Through the years, I have met a lot of people. I’m a people person. I’m “that girl” who will ask you 100 intrusive questions about your life in our first 5 minutes together. [I hate people like that, but] I am that person.
Everyone has a story. Y’all know this. But when I’m chumming it up with people and learning all about their life, it is crazy to hear how hardly anyone’s life played out the way they hoped for. Even the happiest of people didn’t get their “Happily Ever After.”
The image that we strummed up in our heads as little girls of how life would work out, just crumbles at one point or another for damn near everyone. When I was 16, I could have guaranteed that I would be married fresh out of college at 22, and had 3 kids by the time I was 30. I would also be coming out of college making minimum $50,000.00 a year. Having a family young, and making good money… that’s all I wanted. That was the plan. It didn’t matter that I was single, and had no idea what college I wanted to attend, let alone what major I wanted to pursue… all those things were definitely happening.
Fast forward ten years to the present. Life update: NONE of those things happened. Literally, not a single one. Sure I went to college and worked hard for two different degrees, but I still make what feels like minimum wage, and I have to see an astronomical student loan balance lingering in the background for the next… “forever” years? I got married at age 26, after having to date several complete losers before finding “the one.” My prince charming came with so much baggage from his last relationship, we’d definitely have to pay Delta the extra $50 to check it. I did end up with two thirds of the children I wanted, but I didn’t get to plan for them, carry them, or give birth to them… and I’ll never get to give them a sibling. I’ll never be considered “a parent” by the vast majority of society. All the things that were so important to me… everything I wanted out of life… now completely out of reach.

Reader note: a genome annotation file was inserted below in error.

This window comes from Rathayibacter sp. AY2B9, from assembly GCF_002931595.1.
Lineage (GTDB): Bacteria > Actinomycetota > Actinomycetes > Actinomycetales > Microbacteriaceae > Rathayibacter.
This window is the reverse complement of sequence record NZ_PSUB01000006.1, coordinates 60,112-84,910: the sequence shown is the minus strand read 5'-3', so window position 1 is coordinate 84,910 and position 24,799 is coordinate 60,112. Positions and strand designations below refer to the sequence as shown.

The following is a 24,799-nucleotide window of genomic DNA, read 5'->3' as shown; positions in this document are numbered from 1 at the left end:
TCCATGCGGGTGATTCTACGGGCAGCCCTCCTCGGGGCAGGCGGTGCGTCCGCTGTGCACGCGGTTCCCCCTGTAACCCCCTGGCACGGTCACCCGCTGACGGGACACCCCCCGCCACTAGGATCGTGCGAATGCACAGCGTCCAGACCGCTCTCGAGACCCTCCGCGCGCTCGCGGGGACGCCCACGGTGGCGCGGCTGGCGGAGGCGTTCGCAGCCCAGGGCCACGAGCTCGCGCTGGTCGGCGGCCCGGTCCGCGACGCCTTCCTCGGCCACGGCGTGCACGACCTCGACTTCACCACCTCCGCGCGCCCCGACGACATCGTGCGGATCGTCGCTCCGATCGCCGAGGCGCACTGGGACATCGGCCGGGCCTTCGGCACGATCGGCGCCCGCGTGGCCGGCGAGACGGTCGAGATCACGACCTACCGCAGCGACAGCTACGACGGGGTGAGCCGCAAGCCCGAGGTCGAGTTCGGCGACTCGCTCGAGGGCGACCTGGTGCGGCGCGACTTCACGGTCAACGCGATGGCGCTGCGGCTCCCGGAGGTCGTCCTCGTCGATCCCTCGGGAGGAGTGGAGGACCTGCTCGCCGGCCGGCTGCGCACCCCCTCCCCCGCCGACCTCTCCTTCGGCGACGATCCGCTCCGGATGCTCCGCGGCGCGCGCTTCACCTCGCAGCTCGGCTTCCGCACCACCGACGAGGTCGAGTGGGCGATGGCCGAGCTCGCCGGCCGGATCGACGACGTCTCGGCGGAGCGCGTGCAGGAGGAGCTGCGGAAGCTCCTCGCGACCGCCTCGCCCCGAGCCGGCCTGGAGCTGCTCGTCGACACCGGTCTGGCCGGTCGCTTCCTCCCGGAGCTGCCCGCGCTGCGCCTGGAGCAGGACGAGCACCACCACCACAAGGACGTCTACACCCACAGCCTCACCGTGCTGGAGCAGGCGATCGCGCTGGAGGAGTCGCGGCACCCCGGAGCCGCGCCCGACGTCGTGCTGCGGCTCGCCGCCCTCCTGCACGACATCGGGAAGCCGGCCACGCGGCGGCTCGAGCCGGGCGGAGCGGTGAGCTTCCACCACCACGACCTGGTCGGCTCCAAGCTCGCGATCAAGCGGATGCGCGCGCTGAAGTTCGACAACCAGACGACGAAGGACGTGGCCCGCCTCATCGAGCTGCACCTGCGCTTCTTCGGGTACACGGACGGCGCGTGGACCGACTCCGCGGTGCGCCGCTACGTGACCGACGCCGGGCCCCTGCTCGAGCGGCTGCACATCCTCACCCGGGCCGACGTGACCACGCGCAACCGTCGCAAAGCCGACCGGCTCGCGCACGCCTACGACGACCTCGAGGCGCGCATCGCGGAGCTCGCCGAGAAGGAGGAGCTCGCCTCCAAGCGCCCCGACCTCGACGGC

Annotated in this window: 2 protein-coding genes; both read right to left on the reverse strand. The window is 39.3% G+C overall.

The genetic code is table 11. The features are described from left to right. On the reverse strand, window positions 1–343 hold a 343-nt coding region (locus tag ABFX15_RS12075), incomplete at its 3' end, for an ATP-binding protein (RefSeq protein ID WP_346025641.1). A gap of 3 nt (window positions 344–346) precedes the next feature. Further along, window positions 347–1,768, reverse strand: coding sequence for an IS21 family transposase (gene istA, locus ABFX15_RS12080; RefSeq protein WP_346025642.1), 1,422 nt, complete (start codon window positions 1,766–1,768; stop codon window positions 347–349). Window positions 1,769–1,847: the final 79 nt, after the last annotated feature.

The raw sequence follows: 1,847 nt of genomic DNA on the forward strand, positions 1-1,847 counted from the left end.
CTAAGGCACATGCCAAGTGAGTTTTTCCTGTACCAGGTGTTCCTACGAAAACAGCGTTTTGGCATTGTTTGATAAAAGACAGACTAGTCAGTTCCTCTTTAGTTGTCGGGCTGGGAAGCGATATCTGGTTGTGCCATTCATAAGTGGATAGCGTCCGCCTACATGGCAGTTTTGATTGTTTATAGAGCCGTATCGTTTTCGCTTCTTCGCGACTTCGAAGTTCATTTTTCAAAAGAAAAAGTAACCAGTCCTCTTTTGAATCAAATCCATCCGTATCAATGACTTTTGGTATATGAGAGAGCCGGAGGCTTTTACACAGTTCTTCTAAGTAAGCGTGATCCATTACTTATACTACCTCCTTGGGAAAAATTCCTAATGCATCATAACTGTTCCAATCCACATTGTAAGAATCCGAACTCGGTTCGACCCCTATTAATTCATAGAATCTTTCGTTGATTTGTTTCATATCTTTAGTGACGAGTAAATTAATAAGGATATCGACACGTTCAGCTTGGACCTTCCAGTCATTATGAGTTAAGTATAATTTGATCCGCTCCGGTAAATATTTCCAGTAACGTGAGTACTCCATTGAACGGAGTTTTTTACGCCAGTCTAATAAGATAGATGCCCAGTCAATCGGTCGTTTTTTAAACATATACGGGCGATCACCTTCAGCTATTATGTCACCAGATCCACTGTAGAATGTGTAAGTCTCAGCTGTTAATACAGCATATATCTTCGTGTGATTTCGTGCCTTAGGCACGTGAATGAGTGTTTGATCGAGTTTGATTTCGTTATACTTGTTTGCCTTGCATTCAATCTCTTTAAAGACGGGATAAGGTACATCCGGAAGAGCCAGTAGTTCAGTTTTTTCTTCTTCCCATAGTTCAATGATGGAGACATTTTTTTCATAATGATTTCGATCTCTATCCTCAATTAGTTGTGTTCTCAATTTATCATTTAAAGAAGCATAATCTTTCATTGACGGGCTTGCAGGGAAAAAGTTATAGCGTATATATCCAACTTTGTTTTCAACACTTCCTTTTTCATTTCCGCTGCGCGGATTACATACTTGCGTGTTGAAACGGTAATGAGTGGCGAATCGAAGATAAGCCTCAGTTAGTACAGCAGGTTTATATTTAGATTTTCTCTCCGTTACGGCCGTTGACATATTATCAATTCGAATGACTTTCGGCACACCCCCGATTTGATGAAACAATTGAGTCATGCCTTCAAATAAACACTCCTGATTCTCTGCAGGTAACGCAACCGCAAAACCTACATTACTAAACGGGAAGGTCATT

So why is this a theme? Why does everyone I meet somehow tell me they didn’t get their “Happily Ever After”?! And again, I’m talking about the happy people too! I’m included in the Happy People Club! I am so happy despite none of my “dreams” coming true. So why aren’t our dreams coming true? Because our dreams are not realistic.
Societal pressures. The people in your life telling you what you should want. Hollywood showing you what you should want. “Natural instincts” (y’all, being a woman is hard). Traditions. Whatever the case may be for you… why do we let ourselves get caught up in this lack-of-a-fairy-tale ending? More importantly, what can we do to show younger generations that it is okay? It is okay when things don’t work out as you have planned!
We need to bend the mold. We need to promote a-typical, revolving dreams. We need to stop pressuring young girls to have 1 million kids and make 1 million dollars in their lifetime. We need to stop promoting toxic relationships, and embrace blended families. We need to support each other when things don’t work out, and not criticize one another for not meeting milestones. In a time where anxiety and depression are very real things our children are facing, we need to model positivity. We need to be our best selves. We need to do better, we must do better.
“Happily Ever After” as we know it is a joke. Happiness happens when events occur in the right place, at the right time. Happiness happens in God’s time. “Happily Ever After” cannot be planned out years in advance. It happens organically, through life lessons, wins and loses. It happens through living life, failing, and rebuilding.
Whatever you’re going through, know you’re not alone. Remember that virtually no one’s “Happily Ever After” is going as planned. Remember that you can still achieve and maintain true, honest happiness.
True, lifelong, “Happily Ever After” is not about the destination, it’s about the journey. Enjoy life, my friends. We’re in this together.